--  I think my next Bryson read will be In a Sunburned Country (about Australia), because it and A Walk in the Woods (which Donald and I read together years ago), seem to be his most generally favored books.

Saturday, April 28, 2012

Mrs Ames

Mrs Ames, by E. F. Benson

I haven't found a good blurb for this novel, and I'm too lazy to write one of my own.  If you've read Besnon's Lucia books, you will be familiar with the style of his humor.  (Apparently he also wrote other sorts of things, including ghost stories, which I plan to try sometime.)

Mrs Ames bears many similarities to the Lucia novels-- especially early in the book-- but by the end, Benson has taken the story in a much different direction.  While still never weighty, it deals with weightier subjects-- such as coming to terms with the approach of middle age, the dissatisfaction of an unfulfilling lifestyle, the Suffragette political movement, marital problems, and even infidelity. These subjects are at times dealt with humorously, but there are also fairly frequent more serious or even slightly sentimental treatments of characters... and it's not quite what you expect from Benson if you only know him from Lucia

All in all, it's an interesting read-- amusing, but also somewhat sad.  I prefer the Lucia books, personally, and know I'll return to them for re-reading, eventually.  As far as Mrs Ames is concerned... I'm still not sure.  Maybe there's more depth here, but Lucia is cozier.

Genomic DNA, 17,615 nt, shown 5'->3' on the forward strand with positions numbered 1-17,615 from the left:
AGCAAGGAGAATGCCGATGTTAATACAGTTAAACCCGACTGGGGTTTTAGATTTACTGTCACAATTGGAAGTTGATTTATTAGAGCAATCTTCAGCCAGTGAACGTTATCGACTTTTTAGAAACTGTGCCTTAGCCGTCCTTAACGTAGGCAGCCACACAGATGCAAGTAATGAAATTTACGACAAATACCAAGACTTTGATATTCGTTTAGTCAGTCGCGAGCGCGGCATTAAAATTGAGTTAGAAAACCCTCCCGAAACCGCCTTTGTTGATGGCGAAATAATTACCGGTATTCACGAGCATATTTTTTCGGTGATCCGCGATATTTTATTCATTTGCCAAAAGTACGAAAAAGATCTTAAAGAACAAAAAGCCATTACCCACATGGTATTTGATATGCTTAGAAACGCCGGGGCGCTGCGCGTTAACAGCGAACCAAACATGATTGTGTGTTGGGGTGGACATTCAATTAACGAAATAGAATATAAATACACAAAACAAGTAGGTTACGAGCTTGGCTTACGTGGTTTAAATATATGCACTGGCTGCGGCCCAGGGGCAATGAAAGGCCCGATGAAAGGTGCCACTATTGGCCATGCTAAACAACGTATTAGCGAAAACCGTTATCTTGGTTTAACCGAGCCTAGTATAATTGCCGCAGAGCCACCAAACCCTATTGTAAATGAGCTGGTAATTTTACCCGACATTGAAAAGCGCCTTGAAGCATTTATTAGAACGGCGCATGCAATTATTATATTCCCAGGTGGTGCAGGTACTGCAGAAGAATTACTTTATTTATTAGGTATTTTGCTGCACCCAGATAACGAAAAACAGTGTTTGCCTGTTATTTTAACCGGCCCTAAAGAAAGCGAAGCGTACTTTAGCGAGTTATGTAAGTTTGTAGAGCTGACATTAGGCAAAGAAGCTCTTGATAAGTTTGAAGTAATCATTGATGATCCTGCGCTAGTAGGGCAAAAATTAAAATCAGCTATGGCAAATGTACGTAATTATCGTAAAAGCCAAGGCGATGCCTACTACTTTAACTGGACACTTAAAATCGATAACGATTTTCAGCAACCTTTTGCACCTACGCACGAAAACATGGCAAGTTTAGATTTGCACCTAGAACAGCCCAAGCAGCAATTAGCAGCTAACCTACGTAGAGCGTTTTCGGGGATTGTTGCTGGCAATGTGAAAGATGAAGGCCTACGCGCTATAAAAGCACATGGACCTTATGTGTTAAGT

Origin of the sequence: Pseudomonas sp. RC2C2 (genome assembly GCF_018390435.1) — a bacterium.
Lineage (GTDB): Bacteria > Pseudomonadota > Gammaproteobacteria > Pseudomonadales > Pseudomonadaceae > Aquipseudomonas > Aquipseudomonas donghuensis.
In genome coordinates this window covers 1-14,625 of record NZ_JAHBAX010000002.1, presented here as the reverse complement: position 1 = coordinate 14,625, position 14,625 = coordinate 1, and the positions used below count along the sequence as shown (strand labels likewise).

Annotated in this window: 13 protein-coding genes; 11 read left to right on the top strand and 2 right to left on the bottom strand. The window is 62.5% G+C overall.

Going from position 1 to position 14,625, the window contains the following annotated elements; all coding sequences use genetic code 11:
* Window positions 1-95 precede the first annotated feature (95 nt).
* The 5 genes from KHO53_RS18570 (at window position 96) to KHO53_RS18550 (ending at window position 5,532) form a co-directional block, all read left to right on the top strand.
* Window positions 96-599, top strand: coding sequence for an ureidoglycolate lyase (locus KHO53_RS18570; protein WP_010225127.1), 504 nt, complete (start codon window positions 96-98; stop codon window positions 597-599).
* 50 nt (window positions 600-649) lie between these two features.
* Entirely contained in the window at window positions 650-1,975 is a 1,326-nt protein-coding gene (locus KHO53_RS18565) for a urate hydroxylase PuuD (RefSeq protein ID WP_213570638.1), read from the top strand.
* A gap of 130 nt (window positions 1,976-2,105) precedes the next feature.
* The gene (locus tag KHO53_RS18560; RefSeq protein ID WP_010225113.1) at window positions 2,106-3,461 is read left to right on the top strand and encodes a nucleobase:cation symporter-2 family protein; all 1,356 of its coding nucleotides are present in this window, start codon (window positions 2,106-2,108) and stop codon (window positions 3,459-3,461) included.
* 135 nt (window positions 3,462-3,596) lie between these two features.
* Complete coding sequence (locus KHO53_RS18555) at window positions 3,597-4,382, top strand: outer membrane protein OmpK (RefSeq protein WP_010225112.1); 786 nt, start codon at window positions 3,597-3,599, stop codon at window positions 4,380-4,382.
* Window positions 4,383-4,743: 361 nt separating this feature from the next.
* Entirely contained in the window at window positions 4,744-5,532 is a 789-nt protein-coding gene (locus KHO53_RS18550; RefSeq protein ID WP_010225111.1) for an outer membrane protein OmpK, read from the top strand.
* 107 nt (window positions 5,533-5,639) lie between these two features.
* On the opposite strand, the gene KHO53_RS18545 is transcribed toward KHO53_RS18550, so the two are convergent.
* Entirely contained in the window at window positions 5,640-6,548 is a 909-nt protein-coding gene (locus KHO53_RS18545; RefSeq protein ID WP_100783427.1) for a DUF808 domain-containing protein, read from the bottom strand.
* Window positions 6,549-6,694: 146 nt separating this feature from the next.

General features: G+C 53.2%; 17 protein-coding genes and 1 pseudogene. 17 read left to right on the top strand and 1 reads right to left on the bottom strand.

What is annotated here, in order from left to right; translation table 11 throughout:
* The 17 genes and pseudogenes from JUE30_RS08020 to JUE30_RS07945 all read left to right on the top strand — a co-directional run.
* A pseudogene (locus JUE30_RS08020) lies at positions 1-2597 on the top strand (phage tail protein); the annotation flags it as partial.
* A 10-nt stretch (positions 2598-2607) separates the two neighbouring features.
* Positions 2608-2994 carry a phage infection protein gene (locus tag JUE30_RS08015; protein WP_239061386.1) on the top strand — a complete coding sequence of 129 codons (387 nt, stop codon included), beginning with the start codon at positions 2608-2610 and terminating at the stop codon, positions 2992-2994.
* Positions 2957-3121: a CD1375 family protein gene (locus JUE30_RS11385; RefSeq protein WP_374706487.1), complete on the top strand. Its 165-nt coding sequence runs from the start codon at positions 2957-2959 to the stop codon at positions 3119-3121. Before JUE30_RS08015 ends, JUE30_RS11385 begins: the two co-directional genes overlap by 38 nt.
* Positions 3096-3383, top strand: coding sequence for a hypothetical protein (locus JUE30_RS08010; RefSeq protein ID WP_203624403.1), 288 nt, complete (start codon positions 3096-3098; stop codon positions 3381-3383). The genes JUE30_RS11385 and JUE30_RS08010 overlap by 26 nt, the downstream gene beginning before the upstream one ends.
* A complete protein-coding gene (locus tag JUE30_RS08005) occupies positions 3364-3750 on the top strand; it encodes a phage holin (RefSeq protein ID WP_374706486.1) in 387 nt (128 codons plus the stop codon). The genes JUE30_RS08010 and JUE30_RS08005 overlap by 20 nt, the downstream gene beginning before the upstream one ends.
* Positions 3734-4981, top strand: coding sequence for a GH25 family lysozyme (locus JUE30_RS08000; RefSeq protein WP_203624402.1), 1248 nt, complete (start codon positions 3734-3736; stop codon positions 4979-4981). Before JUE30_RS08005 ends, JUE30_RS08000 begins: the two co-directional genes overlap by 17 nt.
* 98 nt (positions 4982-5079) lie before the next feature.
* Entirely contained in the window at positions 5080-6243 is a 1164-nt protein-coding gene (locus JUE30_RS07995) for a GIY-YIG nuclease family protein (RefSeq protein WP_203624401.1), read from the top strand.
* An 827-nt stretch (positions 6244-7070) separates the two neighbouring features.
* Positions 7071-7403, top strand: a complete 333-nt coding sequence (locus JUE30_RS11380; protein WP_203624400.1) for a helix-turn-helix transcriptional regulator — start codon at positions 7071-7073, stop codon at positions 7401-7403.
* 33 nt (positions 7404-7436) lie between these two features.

(A Few) More Specific Notes, Observations, Etc.:

--There's a reference to one of the characters owning a "light alpaca jacket which he always wore when the weather was really hot".  That seems odd to me.  Maybe a thin jacket of alpaca really is cool and comfortable, but it sounds awfully hot and stuffy.  Even for a day that is hot merely by English standards!

--It is clear that when (and where) this book is set, doctors are considered only scarcely fit to join one's social circle.  It's always funny when that attitude crops up in a book, given how the exact opposite is true now (or in the recent past), when everyone supposedly oohs and ahhs over the prospect of having a doctor in the family.

--The "skin food" just grosses me out.  I know it's just lotion, but the name-- skin food.  *shudder*  It's oddly horrifying to think of skin eating something... like the Blob.

--Mrs. Ames is more sympathetic than Lucia-- possibly because she is described as being less attractive... and less ambitious.

--On the other hand, I find myself very low on patience with Major Ames or Mrs. Evans.  I don't like either of them at all, actually.

--I always feel that "temerity" should mean the exact opposite of what it actually does mean, probably because is reminds me of "timidity".

--Someone in the book says that "there were a quantity of bathing-machines", whereupon I wondered what a bathing-machine was, exactly.   It seems that it's basically a small wooden changing room that could be wheeled right out into the water so that a person could go into the ocean without being seen (by quite as many people, at least) in his/her bathing suit.  (g)